At its peak, A. Hoen & Co. employed over 250 people at the complex and was one of the most important lithographers in the US. The business closed in 1981 and the complex has been vacant for over three decades. It has added to the blight in a distressed neighborhood where 25% of its residential structures are vacant and unemployment is at 28%.
The redevelopment will transform the 80,000 square foot, five building complex into a Center for Neighborhood Innovation that will house several community serving nonprofits. It is the first major redevelopment project north of the rail line to build off the momentum created by the EBDI efforts in East Baltimore.
The redevelopment is led by Cross Street Partners, a for-profit real estate development and consulting firm that undertakes complex redevelopment in Baltimore neighborhoods. Cross Street has partnered with two local nonprofits in this redevelopment, both of which will have a small ownership share in the project. Strong City Baltimore provides an array of programs to strengthen Baltimore neighborhoods including adult education, community organizing, housing assistance for seniors, and wrap around services for public school families. City Life Community Builders provides construction workforce training that works in tandem with their for-profit affiliate, City Life Historic Properties, which renovates rowhomes in the neighborhood for sale.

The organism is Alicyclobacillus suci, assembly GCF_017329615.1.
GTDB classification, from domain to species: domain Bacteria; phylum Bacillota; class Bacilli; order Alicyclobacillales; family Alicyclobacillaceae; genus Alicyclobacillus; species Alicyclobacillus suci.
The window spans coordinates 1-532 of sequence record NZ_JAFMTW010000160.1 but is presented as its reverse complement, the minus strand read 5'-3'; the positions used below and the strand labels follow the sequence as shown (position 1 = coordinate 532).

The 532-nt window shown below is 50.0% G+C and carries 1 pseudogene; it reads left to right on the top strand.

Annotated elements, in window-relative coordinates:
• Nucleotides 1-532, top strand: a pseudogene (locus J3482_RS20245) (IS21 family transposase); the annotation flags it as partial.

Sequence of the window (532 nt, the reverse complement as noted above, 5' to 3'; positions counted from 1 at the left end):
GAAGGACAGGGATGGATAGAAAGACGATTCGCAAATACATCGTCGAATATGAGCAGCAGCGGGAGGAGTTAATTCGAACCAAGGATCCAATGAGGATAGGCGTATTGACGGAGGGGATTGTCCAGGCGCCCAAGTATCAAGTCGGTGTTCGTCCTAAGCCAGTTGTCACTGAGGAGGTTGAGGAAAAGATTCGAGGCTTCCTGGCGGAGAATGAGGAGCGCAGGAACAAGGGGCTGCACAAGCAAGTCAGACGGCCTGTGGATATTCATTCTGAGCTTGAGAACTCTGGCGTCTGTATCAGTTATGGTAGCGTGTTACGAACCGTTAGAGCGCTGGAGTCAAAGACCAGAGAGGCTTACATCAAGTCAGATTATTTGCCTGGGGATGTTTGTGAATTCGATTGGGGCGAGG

Reinvestment Fund has been a key financing partner, first providing predevelopment financing to complete design and engineering of the renovations. Reinvestment Fund is also providing financing for the New Markets Tax Credit transaction that is supporting the redevelopment. The financing includes a leverage source loan and a loan that bridges State historic tax credits. Total development costs are $27 million. US Bank is the NMTC investor as well as the Federal Historic credit investor. The NMTC allocation comes from National Trust Community Investment Corporation (NTCIC), Telesis and City First Bank.
The project aligns with Reinvestment Fund’s core mission of neighborhood revitalization. The revitalization of a blighted property is poised to positively impact the efforts to revitalize the surrounding blocks and spur follow-on investments in the neighborhood. The nonprofit tenants will also bring a range of new or expanded services to the surrounding community including workforce training, adult literacy and community organizing.